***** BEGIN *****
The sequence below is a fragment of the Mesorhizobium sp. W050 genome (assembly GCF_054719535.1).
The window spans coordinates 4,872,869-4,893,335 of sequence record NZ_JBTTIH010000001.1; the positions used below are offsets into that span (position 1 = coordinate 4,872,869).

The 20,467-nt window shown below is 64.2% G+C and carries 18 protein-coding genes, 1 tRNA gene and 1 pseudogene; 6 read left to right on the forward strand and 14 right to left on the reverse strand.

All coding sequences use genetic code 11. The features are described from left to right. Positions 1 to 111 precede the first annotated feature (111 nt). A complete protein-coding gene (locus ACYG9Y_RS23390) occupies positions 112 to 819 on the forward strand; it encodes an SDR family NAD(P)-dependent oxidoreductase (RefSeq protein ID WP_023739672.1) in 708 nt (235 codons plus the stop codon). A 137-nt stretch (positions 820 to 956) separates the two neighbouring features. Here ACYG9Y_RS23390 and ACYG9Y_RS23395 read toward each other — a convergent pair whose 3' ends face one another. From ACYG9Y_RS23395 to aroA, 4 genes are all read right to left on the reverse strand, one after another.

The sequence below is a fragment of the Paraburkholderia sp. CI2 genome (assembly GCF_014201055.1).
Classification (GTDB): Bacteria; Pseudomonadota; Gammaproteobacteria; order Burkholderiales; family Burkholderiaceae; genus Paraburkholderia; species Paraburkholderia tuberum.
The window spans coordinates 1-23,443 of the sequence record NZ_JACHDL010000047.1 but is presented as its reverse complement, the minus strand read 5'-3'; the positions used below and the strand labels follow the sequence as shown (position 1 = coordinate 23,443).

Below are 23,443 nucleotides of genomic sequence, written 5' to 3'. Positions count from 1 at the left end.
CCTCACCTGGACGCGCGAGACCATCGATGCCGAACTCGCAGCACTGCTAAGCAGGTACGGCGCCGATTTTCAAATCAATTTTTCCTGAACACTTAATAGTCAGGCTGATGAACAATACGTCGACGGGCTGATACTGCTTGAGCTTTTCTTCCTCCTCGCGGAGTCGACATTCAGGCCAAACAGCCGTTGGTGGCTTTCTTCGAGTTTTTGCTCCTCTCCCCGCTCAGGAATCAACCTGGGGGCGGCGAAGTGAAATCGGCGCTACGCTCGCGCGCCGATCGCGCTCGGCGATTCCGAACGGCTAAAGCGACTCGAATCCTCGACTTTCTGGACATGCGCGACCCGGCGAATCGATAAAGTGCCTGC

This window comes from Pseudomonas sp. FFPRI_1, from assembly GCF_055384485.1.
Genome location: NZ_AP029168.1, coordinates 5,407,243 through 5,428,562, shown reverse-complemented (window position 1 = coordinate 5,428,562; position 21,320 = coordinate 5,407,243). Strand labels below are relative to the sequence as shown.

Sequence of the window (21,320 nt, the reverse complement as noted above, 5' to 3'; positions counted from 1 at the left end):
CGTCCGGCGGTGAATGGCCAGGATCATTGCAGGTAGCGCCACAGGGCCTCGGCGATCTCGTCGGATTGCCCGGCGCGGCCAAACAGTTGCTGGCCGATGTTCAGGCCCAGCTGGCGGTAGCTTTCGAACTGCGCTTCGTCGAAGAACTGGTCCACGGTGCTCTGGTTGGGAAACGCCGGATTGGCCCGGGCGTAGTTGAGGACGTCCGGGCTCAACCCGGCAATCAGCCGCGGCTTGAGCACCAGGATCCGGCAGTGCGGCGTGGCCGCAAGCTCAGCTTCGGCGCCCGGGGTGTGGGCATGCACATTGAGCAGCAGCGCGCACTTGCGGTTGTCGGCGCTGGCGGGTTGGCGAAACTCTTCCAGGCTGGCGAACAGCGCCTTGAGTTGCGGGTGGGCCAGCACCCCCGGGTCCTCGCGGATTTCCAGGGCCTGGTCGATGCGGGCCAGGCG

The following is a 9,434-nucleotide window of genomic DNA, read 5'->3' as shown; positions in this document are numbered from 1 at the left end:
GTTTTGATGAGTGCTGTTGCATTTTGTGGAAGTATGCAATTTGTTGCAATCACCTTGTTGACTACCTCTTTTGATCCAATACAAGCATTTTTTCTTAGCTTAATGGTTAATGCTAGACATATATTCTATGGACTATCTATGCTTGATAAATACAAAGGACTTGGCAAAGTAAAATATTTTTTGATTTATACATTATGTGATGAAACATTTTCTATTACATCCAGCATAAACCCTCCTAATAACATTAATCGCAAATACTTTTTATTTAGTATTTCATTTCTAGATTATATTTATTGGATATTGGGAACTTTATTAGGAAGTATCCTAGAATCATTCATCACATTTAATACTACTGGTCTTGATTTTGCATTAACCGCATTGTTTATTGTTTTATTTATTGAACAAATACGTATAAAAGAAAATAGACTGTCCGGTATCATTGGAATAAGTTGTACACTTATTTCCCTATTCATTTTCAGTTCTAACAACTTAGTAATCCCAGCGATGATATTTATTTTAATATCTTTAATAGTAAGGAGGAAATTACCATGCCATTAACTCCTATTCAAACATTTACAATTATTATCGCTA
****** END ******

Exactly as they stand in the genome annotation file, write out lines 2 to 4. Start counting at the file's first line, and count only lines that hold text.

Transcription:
The window spans coordinates 4,872,869-4,893,335 of sequence record NZ_JBTTIH010000001.1; the positions used below are offsets into that span (position 1 = coordinate 4,872,869).

The 20,467-nt window shown below is 64.2% G+C and carries 18 protein-coding genes, 1 tRNA gene and 1 pseudogene; 6 read left to right on the forward strand and 14 right to left on the reverse strand.

All coding sequences use genetic code 11. The features are described from left to right. Positions 1 to 111 precede the first annotated feature (111 nt). A complete protein-coding gene (locus ACYG9Y_RS23390) occupies positions 112 to 819 on the forward strand; it encodes an SDR family NAD(P)-dependent oxidoreductase (RefSeq protein ID WP_023739672.1) in 708 nt (235 codons plus the stop codon). A 137-nt stretch (positions 820 to 956) separates the two neighbouring features. Here ACYG9Y_RS23390 and ACYG9Y_RS23395 read toward each other — a convergent pair whose 3' ends face one another. From ACYG9Y_RS23395 to aroA, 4 genes are all read right to left on the reverse strand, one after another.